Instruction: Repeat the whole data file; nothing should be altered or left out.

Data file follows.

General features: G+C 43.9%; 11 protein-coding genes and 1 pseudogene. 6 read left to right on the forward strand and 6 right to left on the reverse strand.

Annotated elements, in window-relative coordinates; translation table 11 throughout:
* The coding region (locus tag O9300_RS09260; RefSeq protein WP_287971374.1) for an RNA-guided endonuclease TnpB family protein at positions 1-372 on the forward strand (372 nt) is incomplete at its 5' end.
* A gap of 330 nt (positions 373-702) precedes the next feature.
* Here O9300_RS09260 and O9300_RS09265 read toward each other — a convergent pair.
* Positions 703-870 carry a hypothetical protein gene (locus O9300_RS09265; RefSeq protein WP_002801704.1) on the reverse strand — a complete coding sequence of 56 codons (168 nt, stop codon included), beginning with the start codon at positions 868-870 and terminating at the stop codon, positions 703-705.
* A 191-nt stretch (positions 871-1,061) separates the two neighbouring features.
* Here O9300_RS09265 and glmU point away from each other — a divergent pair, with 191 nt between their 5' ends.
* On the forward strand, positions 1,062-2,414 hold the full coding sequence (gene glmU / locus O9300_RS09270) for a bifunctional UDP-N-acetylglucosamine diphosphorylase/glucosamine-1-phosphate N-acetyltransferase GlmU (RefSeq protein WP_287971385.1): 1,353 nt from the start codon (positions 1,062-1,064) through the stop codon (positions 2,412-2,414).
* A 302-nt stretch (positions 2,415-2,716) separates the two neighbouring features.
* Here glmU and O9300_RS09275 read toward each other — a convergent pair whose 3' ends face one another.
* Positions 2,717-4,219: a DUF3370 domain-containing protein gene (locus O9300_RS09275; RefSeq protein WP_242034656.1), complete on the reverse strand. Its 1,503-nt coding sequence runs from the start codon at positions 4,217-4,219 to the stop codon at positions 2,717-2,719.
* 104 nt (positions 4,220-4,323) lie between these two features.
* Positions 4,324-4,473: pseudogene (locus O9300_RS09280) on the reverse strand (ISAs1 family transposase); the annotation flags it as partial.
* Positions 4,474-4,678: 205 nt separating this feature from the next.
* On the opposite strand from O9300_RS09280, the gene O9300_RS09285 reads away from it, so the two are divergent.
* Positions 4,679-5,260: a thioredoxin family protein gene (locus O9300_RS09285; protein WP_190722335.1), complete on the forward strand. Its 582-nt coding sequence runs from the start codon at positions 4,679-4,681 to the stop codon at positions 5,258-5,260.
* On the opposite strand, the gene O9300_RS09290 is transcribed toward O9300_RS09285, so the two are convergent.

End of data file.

General features: G+C 43.9%; 11 protein-coding genes and 1 pseudogene. 6 read left to right on the forward strand and 6 right to left on the reverse strand.

Annotated elements, in window-relative coordinates; translation table 11 throughout:
* The coding region (locus tag O9300_RS09260; RefSeq protein WP_287971374.1) for an RNA-guided endonuclease TnpB family protein at positions 1-372 on the forward strand (372 nt) is incomplete at its 5' end.
* A gap of 330 nt (positions 373-702) precedes the next feature.
* Here O9300_RS09260 and O9300_RS09265 read toward each other — a convergent pair.
* Positions 703-870 carry a hypothetical protein gene (locus O9300_RS09265; RefSeq protein WP_002801704.1) on the reverse strand — a complete coding sequence of 56 codons (168 nt, stop codon included), beginning with the start codon at positions 868-870 and terminating at the stop codon, positions 703-705.
* A 191-nt stretch (positions 871-1,061) separates the two neighbouring features.
* Here O9300_RS09265 and glmU point away from each other — a divergent pair, with 191 nt between their 5' ends.
* On the forward strand, positions 1,062-2,414 hold the full coding sequence (gene glmU / locus O9300_RS09270) for a bifunctional UDP-N-acetylglucosamine diphosphorylase/glucosamine-1-phosphate N-acetyltransferase GlmU (RefSeq protein WP_287971385.1): 1,353 nt from the start codon (positions 1,062-1,064) through the stop codon (positions 2,412-2,414).
* A 302-nt stretch (positions 2,415-2,716) separates the two neighbouring features.
* Here glmU and O9300_RS09275 read toward each other — a convergent pair whose 3' ends face one another.
* Positions 2,717-4,219: a DUF3370 domain-containing protein gene (locus O9300_RS09275; RefSeq protein WP_242034656.1), complete on the reverse strand. Its 1,503-nt coding sequence runs from the start codon at positions 4,217-4,219 to the stop codon at positions 2,717-2,719.
* 104 nt (positions 4,220-4,323) lie between these two features.
* Positions 4,324-4,473: pseudogene (locus O9300_RS09280) on the reverse strand (ISAs1 family transposase); the annotation flags it as partial.
* Positions 4,474-4,678: 205 nt separating this feature from the next.
* On the opposite strand from O9300_RS09280, the gene O9300_RS09285 reads away from it, so the two are divergent.
* Positions 4,679-5,260: a thioredoxin family protein gene (locus O9300_RS09285; protein WP_190722335.1), complete on the forward strand. Its 582-nt coding sequence runs from the start codon at positions 4,679-4,681 to the stop codon at positions 5,258-5,260.
* On the opposite strand, the gene O9300_RS09290 is transcribed toward O9300_RS09285, so the two are convergent.